A recent article Help Your Kids… gives parents some ideas to make allowances more meaningful. While I agree with many of these, the suggestion about savings points to the problem with allowances in general. Parents, with the best intentions, just can’t stop telling their kids what to do with the money.
Consider the suggestion that parents increase the allowance by 10% and tell the kids to save 10% for something long-term like college. Kids simply write off that money as still belonging to mom and dad. They don’t really believe it was ever theirs in the first place. The money simply disappeared.
Not only did the money disappear, the thought of ever being able to spend it is completely out of a child’s perspective. The child never really owned the money, isn’t really making the decision, and doesn’t have any comprehension what college is or how much it costs.
Imagine if your employer gave you a 10% raise and required you to put that 10% into an account for a something so far in the future a to be completely beyond your comprehension. Furthermore, even if you put that 10% away regularly you may arrive at that future event with only enough money for a few days worth of expenses. The reality is, kids cannot save enough money to make a dent in the first semester expenses for college.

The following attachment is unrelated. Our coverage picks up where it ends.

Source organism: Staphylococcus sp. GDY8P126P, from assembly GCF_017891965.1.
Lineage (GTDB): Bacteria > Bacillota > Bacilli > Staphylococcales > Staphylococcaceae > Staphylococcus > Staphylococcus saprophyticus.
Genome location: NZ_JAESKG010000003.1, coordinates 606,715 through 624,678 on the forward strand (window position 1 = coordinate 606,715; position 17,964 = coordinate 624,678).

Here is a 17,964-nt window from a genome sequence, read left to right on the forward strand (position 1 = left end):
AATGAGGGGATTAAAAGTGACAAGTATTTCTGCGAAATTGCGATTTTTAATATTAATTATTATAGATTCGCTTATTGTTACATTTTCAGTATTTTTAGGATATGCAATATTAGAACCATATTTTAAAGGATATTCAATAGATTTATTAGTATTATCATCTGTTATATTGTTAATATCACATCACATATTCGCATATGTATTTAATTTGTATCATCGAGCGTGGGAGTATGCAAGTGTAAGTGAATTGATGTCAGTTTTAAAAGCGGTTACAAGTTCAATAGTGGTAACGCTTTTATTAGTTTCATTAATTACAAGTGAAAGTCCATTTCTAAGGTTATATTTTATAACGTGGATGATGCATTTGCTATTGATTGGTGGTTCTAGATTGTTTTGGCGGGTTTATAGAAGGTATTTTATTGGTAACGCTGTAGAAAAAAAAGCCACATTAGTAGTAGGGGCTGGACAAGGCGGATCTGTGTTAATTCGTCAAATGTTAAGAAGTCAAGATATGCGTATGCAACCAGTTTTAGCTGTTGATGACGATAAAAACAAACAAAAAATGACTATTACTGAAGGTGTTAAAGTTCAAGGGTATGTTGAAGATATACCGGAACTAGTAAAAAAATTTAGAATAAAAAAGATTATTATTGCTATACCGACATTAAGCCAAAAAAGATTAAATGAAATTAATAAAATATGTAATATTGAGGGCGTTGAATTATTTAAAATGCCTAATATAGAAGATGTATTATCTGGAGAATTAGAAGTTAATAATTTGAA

Let’s remind ourselves that kids have money because adults give it to them; they don’t earn their entire living, nor do they support themselves.
Even so, a 10-year old can make a decision to not spend today because he wants to do something that costs more next week. It is decision-making about money that helps a child learn to manage money responsibly.
A child may not consider “not spending” a form of saving, but rather a method to get what he really wants–something that costs more than he has at the time. In my opinion, kids learn more about “saving” when the goals are short-term and decided by them.
For kids to understand the concept of savings, the action of savings and the result of the savings need to happen in a short time frame. A child also has to feel ownership of the money. Regardless of how we try to encourage long-term savings, in a child’s world it’s all about me and all about now.
A kid can save money by not spending, generally decided by a self-motivation for a short-term goal such as tickets for an upcoming concert. A kid can save while spending, finding something for a lower price. It is in this day-to-day decision-making about their money that kids learn from the results.
This is where parents can provide guidance with a system like that in my book, The No-Cash Allowance. I explain how to set up a system where kids have money, responsibility for some of their own expenses, and control over their decisions. When kids can look at their resources and consider whether to spend or not spend (a form of saving) they can quickly see the consequences of their decisions.Follow me on social media: